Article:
On one level, IBM’s new z13, announced last Wednesday in New York, is exactly what the mainframe world has been expecting for the last two and a half years – more capacity (a big boost this time around – triple the main memory, more and faster cores, more I/O ports, etc.), a modest boost in price performance, and a very sexy cabinet design (I know it’s not really a major evaluation factor, but I think IBM’s industrial design for its system enclosures for Flex System, Power and the z System is absolutely gorgeous, should be in the MOMA*). IBM indeed delivered against these expectations, plus more. In this case a lot more.
In addition to the required upgrades to fuel the normal mainframe upgrade cycle and its reasonably predictable revenue, IBM has made a bold but rational repositioning of the mainframe as a core platform for the workloads generated by mobile transactions, the most rapidly growing workload across all sectors of the global economy. What makes this positioning rational as opposed to a pipe-dream for IBM is an underlying pattern common to many of these transactions – at some point they access data generated by and stored on a mainframe. By enhancing the economics of the increasingly Linux-centric processing chain that occurs before the call for the mainframe data, IBM hopes to foster the migration of these workloads to the mainframe where its access to the resident data will be more efficient, benefitting from inherently lower latency for data access as well as from access to embedded high-value functions such as accelerators for inline analytics. In essence, IBM hopes to shift the center of gravity for mobile processing toward the mainframe and away from distributed x86 Linux systems that they no longer manufacture.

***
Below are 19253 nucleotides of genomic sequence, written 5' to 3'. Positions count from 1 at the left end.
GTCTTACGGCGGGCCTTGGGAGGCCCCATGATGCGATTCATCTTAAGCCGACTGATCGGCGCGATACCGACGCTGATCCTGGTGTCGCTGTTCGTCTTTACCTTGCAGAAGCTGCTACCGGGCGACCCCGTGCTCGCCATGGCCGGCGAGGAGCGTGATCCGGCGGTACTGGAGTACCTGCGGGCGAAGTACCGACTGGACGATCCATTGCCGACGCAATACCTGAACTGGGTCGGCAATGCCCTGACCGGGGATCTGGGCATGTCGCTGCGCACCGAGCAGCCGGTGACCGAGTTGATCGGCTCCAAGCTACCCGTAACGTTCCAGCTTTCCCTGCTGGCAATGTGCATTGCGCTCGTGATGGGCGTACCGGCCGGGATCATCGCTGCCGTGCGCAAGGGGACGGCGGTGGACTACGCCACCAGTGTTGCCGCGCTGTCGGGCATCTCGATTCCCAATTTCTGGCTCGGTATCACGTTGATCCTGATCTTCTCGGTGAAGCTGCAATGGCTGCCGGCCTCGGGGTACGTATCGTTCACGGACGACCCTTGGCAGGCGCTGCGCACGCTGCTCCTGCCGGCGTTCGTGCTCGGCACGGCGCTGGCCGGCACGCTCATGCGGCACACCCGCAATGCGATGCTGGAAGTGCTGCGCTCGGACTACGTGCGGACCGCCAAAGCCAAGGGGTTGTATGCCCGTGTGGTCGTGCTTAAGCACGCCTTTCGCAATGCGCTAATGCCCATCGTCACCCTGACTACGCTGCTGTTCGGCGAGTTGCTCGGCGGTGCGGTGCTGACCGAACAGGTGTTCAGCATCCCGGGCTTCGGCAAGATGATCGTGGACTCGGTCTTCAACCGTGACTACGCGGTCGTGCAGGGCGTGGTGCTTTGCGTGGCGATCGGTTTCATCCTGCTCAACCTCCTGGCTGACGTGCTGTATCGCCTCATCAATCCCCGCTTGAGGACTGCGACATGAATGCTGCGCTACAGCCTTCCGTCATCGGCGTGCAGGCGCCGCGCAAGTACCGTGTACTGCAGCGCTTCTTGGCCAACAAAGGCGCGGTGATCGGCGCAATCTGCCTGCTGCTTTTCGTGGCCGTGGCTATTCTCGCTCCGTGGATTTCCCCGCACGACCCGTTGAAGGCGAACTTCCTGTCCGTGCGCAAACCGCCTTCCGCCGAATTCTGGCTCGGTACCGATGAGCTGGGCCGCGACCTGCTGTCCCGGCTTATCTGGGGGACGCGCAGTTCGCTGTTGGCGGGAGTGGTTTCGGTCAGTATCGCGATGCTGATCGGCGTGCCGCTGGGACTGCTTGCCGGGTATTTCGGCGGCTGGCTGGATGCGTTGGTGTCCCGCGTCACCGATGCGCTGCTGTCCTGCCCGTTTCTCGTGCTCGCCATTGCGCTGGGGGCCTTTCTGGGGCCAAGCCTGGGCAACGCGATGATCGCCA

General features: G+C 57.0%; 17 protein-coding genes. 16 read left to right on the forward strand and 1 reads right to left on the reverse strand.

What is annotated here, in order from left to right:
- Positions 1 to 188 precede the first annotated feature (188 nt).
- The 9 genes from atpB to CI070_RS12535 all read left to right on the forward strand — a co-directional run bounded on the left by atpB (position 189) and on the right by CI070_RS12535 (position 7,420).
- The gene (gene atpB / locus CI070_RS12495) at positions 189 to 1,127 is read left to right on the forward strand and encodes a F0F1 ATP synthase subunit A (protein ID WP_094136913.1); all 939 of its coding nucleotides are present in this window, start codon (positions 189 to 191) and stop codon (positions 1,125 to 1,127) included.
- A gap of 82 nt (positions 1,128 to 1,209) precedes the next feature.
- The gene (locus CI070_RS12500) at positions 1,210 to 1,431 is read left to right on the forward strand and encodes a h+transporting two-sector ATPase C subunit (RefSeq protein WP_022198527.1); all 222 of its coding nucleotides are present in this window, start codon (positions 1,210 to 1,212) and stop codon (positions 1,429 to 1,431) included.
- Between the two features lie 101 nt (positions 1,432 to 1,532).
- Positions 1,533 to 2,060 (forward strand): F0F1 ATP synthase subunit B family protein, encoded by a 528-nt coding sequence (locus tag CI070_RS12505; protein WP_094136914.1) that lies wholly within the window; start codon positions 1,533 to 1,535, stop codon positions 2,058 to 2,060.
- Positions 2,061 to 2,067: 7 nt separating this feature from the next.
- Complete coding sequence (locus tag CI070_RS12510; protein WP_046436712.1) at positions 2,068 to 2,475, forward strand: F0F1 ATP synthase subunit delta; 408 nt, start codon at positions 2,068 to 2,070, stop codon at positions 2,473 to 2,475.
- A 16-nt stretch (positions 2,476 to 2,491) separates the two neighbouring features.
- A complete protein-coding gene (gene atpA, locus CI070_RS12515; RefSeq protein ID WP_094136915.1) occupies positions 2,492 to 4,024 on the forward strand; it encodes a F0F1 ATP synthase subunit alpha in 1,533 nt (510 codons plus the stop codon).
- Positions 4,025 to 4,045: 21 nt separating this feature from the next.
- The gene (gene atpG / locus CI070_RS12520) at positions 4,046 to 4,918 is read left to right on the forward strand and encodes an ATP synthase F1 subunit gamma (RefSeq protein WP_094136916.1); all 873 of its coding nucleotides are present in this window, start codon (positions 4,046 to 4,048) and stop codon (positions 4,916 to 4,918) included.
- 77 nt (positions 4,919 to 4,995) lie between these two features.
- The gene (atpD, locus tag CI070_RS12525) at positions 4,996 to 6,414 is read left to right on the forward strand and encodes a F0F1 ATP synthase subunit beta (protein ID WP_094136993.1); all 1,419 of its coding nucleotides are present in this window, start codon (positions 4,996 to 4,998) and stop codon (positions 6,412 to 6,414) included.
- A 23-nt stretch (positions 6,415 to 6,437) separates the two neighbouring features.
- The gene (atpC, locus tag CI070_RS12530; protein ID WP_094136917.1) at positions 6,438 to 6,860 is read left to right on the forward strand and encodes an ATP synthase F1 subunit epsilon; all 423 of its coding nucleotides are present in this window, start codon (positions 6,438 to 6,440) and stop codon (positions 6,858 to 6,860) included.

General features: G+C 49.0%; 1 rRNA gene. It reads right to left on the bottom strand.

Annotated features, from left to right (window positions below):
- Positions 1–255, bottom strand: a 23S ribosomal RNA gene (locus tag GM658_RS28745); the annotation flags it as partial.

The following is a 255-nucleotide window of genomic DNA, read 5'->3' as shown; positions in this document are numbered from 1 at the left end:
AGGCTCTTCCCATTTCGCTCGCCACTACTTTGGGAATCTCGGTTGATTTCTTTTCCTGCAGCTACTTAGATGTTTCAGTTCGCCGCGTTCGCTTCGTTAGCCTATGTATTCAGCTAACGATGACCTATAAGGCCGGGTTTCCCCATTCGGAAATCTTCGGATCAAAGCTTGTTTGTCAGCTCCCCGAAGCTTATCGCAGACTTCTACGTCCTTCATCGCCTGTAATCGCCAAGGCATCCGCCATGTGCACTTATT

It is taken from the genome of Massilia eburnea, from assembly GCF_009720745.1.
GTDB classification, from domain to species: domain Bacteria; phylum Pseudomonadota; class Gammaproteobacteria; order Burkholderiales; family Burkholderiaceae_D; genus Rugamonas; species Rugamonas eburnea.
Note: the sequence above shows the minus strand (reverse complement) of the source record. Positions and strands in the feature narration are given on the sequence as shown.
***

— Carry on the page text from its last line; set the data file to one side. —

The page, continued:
I’ve been getting a steady trickle of inquires this year about the future of the mainframe from our enterprise clients. Most of them are more or less in the form of “I have a lot of stuff running on mainframes. Is this a viable platform for the next decade or is IBM going to abandon them.” I think the answer is that the platform is secure, and in the majority of cases the large business-critical workloads that are currently on the mainframe probably should remain on the mainframes. In the interests of transparency I’ve tried to lay out my reasoning below so that you can see if it applies to your own situation.
How Big is the Mainframe LOB?
It's hard to get exact figures for the mainframe contributions to IBM's STG (System & Technology Group) total revenues, but the data they have shared shows that their mainframe revenues seem to have recovered from the declines of previous quarters and at worst flattened. Because the business is inherently somewhat cyclical, I would expect that the next cycle of mainframes, rumored to be arriving next year, should give them a boost similar to the last major cycle, allowing them to show positive revenues next year.
While the timing of the event comes as a surprise, the fact that IBM has decided to unload its technically excellent but unprofitable semiconductor manufacturing operation does not, nor does its choice of Globalfoundries, with whom it has had a longstanding relationship.